Last evening the members of congress proved conclusively that they were capable of multiple pop ups and pop downs--though Republicans clearly have somewhat stiffer knees than Democrats. If only our legislator's ability to move horizontally through problems were as good or as frequent as their vertical leaps to applaud. The Democrats, with a huge majority on paper, remain so fractured that movement appears impossible. In spite of their protestations to the contrary, the Republicans seem committed to the proposition that blocking all movement is the best way to inherit another chance to do nothing after the next election. Everyone agrees we have problems yet nobody will give anybody an inch toward solving them for fear that the inch will give a political leg up. The guaranteed loser in all of this is the people.

Given the perks of long term public office and our campaign finance practices, it is no surprise that the prime interest of elected officials is their own re-election. A sinecure tends to outweigh considerations of what might be good for or help the country. Every congressman has a good health care plan. If you don't just tough it out. Every congressman has a golden parachute retirement plan. If you don't just tough it out. Every congressman has folks coming in to see him/her daily who want to give them money. If you don't, maybe you ought to go into politics.

Hmmmmm!

Wednesday, January 20, 2010

Musing for therapy

It's been a long slow slog since Thanksgiving. The weather here has been putrid; my wife has had health problems; Haiti has been destroyed, and the political and economic climate continues to fester. Nothing seems to function on a macro level.

You turn to micro local accomplishments to keep your sanity. Yesterday I managed to get a new under the counter light installed in the kitchen and fix a drawer in the study that had a broken track. Both of these items had been waiting for completion for some time. Now they can be filed in the completed bin. There is something nice about the relaxed exhalation that accompanies the end of a small task long posponed.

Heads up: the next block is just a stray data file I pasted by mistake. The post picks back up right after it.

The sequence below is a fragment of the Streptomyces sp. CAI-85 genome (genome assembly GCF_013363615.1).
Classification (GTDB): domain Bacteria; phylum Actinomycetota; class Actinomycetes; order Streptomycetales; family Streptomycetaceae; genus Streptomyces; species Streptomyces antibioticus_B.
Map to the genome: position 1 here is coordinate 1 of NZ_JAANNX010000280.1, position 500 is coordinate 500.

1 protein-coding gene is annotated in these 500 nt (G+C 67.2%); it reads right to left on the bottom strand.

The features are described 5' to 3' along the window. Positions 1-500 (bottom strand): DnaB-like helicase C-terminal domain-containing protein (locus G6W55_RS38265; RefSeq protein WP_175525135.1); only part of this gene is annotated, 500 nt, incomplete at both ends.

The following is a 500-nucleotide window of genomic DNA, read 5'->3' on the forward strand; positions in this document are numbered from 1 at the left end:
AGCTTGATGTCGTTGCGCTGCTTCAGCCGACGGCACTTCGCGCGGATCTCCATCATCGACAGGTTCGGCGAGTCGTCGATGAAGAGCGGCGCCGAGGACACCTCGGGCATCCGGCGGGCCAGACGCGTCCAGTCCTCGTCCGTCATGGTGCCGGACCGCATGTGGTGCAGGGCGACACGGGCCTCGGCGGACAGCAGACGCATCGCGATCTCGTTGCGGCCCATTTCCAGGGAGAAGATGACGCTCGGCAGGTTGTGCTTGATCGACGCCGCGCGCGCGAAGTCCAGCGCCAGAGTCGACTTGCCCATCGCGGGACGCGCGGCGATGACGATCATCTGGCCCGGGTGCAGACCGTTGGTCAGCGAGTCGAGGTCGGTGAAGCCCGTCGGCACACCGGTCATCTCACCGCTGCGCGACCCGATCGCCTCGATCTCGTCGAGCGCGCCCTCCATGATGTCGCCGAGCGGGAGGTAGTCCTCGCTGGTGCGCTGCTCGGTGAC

We heard a fine lecture on Martin Luther King by Joe Angotti (a former NBC news VP) at the college. Strange how the old clips of the Cicero riots of 1968 seemed to have the same people in them as those who populate some of the "Tea Party" rallies. They haven't aged a bit or maybe their kids have simply taken up the cause. King was a commie and provocateur who did not know his place they shouted; the new guy is labeled a Socialist, not even an American, and a consorter with terrorists. The common thread then and now seems to be a virulent uncompromising hatred of the man himself as much as his racial identity. These folks don't just seem to believe that the path of their enemy is wrong or that he is mistaken; they find malevolence in his intent.

To cool down we had a glass of wine with the Blums at the Barnstormer while listening to the duo called Surprizingly Hip. Apparently we got too cool because today we are totally iced in with the lights flickering forebodingly every once in a while. Started The Unbearable Lightness of Scones by Andrew McCall-Smith. That is always good for the equilibrium. Small and local with spot on observations about life and love on almost every page. McCall-Smith is a retired medical doctor. I wonder if he were a banker would he have titled the book the Unbearable Tightness of Loans.